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Archiver > APG > 2009-01 > 1232225860

From: <>
Subject: [APG] FW: LDS databases and accountability
Date: Sat, 17 Jan 2009 14:57:40 -0600

I wrote:
> Peggy, I can't address those you can't find because I don't know who they

Peggy then wrote:
>Do people really need more examples of missing or botched files?

Ah, Peggy, at last we agree on a point!

Peggy also added:
>I could compile quite a list, but not from home because I canceled my
Footnote subscription when I realized I couldn't trust a Footnote scan to
tell me whether something actually existed or not. I found it was a huge
waste of time. . . .

>Doesn't asking for more examples distract from the problems that have
already been clearly stated? Nobody had any answer at all for those 25
pension files where only one could be found at Ancestry . . . When is that
going to be addressed? No one answered why the Bible record examples that I
gave (from Footnote) were botched and not "double checked".

>Has anyone ever scanned for a common last name in a database that was
created from NARA microfilm and thought: "Gee, there ought to be more of
them than that"? That's a clue that it was probably a bad roll of microfilm
that came up as blank pages with the low resolution scanning. . . . Anyone
who has rented FHC films know that they have a LOT of poor microfilm that is
difficult to read on a microfilm viewer. The exact same thing is going to
happen when they scan those films to put them online. A lot will just plain
disappear, since many courthouses refer people to the FHC for their

Peggy, in just three paragraphs here we're told that (a) Footnote's work
can't be trusted, (b) NARA's work can't be trusted, (c) Ancestry's work
can't be trusted, and (d) FHC materials can't be trusted.

The obvious point is that no database or derivative source can be
trusted--or even an orginal, for that matter. Again, we agree on that point.
However, it's hard to solve any problem when our complaints are aimed in
every direction.

Yes, problems exist with the policies of all archives and commercial
suppliers. Yes, we all wish for better performance out of everyone. However,
my observations across the past four decades in this field convince me that
we don't achieve that better performance from others by broadcasting blanket
condemnations or organizing rebellions. Archives, when confronted with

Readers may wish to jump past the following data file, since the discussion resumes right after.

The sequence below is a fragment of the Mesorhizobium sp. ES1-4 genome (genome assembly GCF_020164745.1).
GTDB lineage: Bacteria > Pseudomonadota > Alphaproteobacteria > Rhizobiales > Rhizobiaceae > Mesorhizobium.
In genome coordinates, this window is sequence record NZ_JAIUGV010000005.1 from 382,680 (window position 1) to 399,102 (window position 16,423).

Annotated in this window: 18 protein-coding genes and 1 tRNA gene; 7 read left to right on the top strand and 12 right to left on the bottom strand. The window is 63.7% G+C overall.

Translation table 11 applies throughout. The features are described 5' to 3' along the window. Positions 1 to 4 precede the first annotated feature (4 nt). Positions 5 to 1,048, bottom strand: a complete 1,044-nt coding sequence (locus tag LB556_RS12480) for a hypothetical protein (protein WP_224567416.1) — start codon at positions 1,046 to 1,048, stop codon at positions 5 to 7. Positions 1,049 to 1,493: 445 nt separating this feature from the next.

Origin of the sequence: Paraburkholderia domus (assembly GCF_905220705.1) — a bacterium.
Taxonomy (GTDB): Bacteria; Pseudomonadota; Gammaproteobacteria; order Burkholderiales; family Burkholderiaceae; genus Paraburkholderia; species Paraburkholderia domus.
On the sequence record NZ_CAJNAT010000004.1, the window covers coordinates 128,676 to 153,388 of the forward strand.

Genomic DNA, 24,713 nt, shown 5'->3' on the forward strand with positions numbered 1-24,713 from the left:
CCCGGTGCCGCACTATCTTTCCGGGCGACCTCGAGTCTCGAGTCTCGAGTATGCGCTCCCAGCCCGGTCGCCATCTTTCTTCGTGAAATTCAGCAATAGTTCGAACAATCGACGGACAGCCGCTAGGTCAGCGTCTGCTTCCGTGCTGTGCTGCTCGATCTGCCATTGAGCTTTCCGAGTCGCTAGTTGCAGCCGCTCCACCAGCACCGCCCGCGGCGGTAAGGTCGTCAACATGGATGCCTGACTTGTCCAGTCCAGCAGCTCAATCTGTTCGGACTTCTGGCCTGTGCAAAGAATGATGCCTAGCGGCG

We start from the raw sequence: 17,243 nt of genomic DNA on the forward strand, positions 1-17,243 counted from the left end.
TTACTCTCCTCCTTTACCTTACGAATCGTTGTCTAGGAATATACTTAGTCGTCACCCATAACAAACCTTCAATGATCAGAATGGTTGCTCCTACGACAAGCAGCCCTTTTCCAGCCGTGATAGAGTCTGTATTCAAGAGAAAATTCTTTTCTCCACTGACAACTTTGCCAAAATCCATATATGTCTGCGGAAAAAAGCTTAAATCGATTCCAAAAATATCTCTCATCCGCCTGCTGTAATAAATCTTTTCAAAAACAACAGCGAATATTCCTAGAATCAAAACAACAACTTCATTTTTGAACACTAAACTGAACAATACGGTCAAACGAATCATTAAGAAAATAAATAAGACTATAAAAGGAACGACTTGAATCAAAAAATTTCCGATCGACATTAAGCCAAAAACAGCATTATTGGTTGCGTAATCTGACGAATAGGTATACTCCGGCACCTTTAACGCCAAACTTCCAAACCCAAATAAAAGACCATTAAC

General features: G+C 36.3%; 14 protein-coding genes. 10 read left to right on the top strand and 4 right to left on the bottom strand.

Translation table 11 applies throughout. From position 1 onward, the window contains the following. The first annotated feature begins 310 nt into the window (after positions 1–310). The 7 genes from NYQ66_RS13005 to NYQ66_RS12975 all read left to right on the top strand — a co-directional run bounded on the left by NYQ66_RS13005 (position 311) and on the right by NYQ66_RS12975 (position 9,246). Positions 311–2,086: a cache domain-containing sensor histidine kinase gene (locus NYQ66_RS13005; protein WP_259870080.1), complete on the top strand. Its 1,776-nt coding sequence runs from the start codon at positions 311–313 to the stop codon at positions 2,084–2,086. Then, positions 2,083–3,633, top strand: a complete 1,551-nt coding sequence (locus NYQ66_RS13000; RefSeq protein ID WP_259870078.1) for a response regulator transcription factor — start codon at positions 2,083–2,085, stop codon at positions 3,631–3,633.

angry dissidents in the genealogical community, simply turn their backs on
us. Commercial suppliers, if their subscriber base goes away, go out of
business and we're left with nothing.

The Association of Professional Genealogists, which sponsors this
list-serve, is a trade group organized to further the practice of genealogy,
the quality of that practice, and the materials available for practicing it.
As a professional group, led by broadly experienced professionals who
understand genealogical needs, archival practices, and commercial
exigencies, APG is in a position to develop sound quality-control guidelines
and to approach both archives and commercial firms in a spirit of
cooperation and negotiation. That approach is far more likely to be listened
to than all the carping we do as frustrated individuals.

If you (meaning all subscribers to this list) are a member of APG, then I
hope you will urge your officers to develop quality-control guidelines for
record providers and to enter into dialog with them to eliminate any lapses
in their quality-control processes--and I hope that those of you who place
high priority upon this issue will lend your expertise to the effort.

If you are not a member of APG, then I hope you will join and make an impact
by strengthening APGs ranks and resources. Together, if we devise workable
solutions and approach record providers courteously, we'll have far more
chance of achieving our common goals.


Elizabeth Shown Mills, CG, CGL, FASG
APG member, Tennessee

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